Before divers started to come to Malapascua, the local economy depended on fishing. Until just a few years ago, it wasn’t uncommon for fishermen to catch Thresher Sharks then sell their fins and meat. Dried shark fins can be priced up to $340 per pound depending on the size and type.
In the early 1990’s, people started to come to Malapascua to dive with the Thresher Sharks. Now, in 2019, in this region of the Philippines, 80% of all income comes from scuba diving tourism. This boost in the local economy is starting to change the perception of sharks, and people are beginning to realize that they are worth more alive than dead.
The scuba industry creates many jobs from boat captains, dive guides, scuba instructors, and staff. To reach the dive sites off of Malapascua, scuba divers need to stay on the island, so all the hotels and restaurants also have job opportunities. There are also several liveaboard boats that run tours in the area. These boats have Filipino staff who work as captains, engineers, deckhands, cooks, and guides.
In 2010, many of the local dive centers teamed up to establish the Malapascua Marine Protection Fund (MMPF). The group oversees the collection and the management of donations made by scuba divers. The fund is financed mainly by charging divers to Monad Shoal an additional 50 pesos (US $ 1). In 2015, around 1 million pesos (US $21,000) was collected.
Through the work of the Malapascua Marine Protection Fund, 28 former fishermen were converted into Bantay Dagat aka ‘Sea Guardians.’ These rangers patrol and protect Monad Shoal. They enforce fishing regulations using three small patrol vessels.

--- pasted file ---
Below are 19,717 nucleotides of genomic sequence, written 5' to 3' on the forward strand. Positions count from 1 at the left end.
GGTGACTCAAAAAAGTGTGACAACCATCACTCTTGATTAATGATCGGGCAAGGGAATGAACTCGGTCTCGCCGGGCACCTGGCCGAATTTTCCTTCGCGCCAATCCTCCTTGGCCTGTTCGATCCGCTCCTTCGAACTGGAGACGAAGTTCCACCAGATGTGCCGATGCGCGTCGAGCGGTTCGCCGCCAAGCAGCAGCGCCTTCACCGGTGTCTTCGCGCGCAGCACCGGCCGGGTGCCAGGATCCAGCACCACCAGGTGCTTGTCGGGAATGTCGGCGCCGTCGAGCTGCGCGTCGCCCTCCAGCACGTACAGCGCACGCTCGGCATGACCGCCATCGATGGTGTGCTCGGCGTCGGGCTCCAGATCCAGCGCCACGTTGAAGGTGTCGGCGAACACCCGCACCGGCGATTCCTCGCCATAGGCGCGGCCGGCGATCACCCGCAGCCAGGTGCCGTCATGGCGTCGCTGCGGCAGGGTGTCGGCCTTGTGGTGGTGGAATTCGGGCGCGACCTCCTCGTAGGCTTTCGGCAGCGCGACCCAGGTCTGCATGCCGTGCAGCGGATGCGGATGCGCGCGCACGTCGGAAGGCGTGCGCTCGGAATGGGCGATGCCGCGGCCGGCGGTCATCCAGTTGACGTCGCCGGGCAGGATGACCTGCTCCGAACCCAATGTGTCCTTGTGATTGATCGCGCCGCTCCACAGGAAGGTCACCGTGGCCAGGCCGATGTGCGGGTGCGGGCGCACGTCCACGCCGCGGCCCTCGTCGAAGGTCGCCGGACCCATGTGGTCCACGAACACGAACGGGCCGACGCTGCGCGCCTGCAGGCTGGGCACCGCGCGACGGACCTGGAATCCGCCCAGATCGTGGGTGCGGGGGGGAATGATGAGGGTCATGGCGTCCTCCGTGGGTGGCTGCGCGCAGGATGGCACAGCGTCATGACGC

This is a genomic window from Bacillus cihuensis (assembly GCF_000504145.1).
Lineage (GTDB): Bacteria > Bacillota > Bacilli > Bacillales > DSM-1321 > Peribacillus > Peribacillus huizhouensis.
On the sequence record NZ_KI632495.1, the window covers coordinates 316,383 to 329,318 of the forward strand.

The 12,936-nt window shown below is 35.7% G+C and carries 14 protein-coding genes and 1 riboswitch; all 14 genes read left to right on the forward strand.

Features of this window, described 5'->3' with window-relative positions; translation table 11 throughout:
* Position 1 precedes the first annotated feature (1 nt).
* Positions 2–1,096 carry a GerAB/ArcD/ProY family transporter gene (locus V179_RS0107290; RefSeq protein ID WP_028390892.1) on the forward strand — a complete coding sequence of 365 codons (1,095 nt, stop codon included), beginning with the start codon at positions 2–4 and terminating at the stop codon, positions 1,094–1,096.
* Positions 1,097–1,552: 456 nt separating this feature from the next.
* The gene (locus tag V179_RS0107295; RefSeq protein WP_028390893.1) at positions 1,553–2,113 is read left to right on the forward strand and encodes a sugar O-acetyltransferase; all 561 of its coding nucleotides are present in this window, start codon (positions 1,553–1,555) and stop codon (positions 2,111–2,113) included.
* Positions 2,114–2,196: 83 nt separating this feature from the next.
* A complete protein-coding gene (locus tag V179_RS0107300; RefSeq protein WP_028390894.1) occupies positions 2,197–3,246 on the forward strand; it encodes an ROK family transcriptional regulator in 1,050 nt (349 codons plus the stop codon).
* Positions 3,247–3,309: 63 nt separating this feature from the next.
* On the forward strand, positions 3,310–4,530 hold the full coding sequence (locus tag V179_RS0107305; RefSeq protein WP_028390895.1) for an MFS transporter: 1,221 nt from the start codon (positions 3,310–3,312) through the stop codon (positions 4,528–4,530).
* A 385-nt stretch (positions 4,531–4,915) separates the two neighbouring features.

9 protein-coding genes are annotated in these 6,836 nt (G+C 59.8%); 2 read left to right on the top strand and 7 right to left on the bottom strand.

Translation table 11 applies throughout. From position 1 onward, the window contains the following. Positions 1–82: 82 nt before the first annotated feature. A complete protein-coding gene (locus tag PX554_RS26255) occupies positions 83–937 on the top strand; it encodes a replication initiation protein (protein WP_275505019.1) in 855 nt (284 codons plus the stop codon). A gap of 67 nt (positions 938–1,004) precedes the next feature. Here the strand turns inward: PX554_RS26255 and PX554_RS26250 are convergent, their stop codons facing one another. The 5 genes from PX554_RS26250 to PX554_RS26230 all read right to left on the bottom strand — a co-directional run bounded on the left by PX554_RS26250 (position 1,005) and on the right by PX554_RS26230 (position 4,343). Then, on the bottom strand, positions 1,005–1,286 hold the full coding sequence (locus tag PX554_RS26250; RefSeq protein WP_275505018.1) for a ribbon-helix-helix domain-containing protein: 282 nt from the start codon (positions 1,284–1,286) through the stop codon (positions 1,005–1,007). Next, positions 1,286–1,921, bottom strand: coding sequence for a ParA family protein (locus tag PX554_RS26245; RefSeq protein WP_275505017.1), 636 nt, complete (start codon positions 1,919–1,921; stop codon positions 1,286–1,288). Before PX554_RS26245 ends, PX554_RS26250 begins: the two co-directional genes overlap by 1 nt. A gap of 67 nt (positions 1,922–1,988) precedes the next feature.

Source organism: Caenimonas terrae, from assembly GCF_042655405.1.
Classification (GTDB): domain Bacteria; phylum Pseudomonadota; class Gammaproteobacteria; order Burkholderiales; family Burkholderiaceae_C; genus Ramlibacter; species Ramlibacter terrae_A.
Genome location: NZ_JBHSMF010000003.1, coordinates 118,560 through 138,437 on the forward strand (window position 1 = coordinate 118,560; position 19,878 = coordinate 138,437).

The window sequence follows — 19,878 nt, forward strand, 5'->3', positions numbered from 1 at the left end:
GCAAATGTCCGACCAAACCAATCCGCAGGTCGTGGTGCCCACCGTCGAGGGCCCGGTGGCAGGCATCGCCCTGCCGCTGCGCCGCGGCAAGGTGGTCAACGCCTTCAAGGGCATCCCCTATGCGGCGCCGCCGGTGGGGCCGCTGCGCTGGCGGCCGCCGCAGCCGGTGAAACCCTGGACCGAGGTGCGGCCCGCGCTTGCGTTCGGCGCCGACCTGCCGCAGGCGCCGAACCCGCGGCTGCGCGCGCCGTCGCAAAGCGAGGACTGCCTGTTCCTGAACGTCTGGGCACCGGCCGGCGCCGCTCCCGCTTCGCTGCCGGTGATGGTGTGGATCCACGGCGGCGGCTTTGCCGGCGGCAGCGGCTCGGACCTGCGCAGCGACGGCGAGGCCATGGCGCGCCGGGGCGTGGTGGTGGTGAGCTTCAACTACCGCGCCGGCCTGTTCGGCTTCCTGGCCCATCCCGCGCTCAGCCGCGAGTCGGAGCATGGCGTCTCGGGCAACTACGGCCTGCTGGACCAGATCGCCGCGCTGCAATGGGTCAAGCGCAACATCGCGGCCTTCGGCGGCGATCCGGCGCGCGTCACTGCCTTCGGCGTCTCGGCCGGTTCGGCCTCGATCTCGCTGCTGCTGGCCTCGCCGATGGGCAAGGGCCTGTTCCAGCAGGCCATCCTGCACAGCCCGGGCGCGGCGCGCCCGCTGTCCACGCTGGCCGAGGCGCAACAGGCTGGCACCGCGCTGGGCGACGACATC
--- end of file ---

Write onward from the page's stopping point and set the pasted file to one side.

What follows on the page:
Since the surveillance started, illegal fishing has decreased dramatically, and thresher shark sightings are rising. The real beauty of training ex-fisherman to become Sea Guardians is it allows local people to be part of the solution.
The Ocean & Marine Life
Monad Shoal and close by Gato Island are home to thousands of species of marine life making it an essential ecological region for the Philippines. Aside from the famous thresher sharks, you can spot eagle rays, marble rays and devil rays. Gato Island in particular is well known for macro diving. There you can find many species of seahorses, pipefish, shrimp, crabs and over 100 types of nudibranchs.
In 2015, Monad and Gato Island were designated as the first shark and ray sanctuaries in the country, with no fishing allowed. This legislation makes the Philippines one of the few countries in the world to have domestic protections for sharks.
With the support of the Malapascua Marine Protection Fund, the local government and scuba divers from all around the world, illegal fishing in the area is declining, and marine life on Monad Shoal is increasing.
Vision for the Future
By choosing to go diving in Malapascua, and diving with a dive resort that contributes to the Malapascua Marine Preservation Fund, scuba junkies start a chain of events. First, the individual gains a new perspective of sharks and their role on our planet. Second, job opportunities are created for locals, which reduces the pressure to earn an income by fishing. Third, the increase of divers coming to the island demonstrates the value of the sharks to the leaders of the Philippines, which plays a crucial role in their decision making.
Sharks play a crucial role in the health of our oceans. Sharks feed on the animals below them in the food web, helping to regulate and maintain species diversity.
As more divers come to this part of the world, more people will value, understand, and protect the creatures who live here. This is why we do what we do at The Adventure Junkies. We know that getting more people into diving is a key part of the lasting solution for marine conservation.